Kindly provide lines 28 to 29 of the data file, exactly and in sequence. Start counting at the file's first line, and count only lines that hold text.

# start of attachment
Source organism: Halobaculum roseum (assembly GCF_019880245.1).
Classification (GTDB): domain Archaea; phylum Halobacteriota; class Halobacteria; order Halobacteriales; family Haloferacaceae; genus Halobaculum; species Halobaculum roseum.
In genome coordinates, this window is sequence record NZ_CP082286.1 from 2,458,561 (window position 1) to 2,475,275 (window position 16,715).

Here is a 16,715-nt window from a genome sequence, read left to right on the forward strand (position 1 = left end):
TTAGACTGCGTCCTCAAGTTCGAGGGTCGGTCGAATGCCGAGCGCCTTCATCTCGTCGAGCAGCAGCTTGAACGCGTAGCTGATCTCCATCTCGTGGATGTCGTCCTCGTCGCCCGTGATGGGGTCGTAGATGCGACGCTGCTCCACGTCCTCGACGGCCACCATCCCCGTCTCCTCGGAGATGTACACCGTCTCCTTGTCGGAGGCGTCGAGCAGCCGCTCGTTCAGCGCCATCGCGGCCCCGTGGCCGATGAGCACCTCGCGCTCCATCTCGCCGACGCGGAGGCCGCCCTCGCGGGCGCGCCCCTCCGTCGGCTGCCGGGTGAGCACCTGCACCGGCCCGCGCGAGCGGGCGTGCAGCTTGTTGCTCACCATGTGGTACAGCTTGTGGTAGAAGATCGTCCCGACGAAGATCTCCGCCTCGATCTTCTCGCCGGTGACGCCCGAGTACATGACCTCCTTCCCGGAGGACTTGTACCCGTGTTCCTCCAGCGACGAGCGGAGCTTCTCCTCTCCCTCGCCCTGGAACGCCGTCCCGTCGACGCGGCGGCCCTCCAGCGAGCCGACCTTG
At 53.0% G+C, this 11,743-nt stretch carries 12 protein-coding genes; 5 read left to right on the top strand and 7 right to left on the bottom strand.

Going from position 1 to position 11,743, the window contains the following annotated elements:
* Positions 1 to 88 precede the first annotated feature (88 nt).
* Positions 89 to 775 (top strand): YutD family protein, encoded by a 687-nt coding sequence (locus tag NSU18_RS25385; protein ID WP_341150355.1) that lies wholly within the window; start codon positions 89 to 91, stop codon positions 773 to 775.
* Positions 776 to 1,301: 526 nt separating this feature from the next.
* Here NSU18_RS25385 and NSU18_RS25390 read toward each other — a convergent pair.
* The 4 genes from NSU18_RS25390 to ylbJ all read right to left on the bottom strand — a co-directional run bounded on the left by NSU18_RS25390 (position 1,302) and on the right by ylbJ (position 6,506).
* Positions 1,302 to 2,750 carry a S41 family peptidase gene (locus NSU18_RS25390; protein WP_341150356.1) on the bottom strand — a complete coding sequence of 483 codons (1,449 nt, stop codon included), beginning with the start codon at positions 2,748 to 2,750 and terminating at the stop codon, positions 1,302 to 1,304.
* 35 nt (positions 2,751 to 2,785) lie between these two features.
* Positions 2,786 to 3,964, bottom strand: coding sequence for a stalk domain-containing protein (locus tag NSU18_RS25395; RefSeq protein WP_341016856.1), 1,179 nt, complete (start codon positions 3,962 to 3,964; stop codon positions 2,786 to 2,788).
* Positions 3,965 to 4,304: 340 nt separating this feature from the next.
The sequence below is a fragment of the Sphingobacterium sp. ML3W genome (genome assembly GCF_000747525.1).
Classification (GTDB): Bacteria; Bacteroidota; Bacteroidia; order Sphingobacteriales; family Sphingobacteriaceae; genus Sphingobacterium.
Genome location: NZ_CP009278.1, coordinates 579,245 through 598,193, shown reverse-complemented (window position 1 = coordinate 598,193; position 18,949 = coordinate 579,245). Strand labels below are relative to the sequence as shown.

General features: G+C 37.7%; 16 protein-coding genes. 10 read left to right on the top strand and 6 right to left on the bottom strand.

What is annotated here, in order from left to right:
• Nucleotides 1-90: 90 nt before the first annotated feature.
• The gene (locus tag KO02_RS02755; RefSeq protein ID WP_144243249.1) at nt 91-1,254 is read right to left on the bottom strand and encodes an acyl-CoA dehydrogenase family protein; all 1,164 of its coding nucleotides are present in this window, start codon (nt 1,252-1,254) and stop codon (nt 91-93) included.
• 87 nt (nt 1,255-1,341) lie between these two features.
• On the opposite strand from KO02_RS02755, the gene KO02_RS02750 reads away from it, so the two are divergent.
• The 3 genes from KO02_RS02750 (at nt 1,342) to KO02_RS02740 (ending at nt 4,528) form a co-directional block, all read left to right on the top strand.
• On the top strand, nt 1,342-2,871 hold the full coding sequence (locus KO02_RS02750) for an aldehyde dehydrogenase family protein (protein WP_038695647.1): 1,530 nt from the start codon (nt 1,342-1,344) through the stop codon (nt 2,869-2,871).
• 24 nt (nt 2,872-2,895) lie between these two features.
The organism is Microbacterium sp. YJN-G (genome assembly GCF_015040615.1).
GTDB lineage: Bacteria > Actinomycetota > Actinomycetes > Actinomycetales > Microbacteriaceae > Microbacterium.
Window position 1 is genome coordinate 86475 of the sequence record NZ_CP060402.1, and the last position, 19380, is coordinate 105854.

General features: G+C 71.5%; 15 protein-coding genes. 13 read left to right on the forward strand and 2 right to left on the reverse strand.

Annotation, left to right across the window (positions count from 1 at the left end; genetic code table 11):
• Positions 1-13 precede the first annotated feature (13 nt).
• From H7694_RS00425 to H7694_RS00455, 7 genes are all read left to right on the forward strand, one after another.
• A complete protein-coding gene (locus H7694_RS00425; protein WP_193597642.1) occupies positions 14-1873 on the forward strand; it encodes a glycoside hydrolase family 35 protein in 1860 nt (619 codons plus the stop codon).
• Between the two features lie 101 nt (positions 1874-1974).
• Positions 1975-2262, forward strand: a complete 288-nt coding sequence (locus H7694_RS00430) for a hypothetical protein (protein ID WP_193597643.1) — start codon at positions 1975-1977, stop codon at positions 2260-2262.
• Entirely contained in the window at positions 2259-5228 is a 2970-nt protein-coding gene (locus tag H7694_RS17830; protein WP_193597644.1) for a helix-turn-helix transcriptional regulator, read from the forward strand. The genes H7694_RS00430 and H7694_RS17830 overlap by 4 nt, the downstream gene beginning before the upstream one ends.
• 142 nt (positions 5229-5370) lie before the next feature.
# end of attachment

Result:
• 24 nt (nt 2,872-2,895) lie between these two features.
The organism is Microbacterium sp. YJN-G (genome assembly GCF_015040615.1).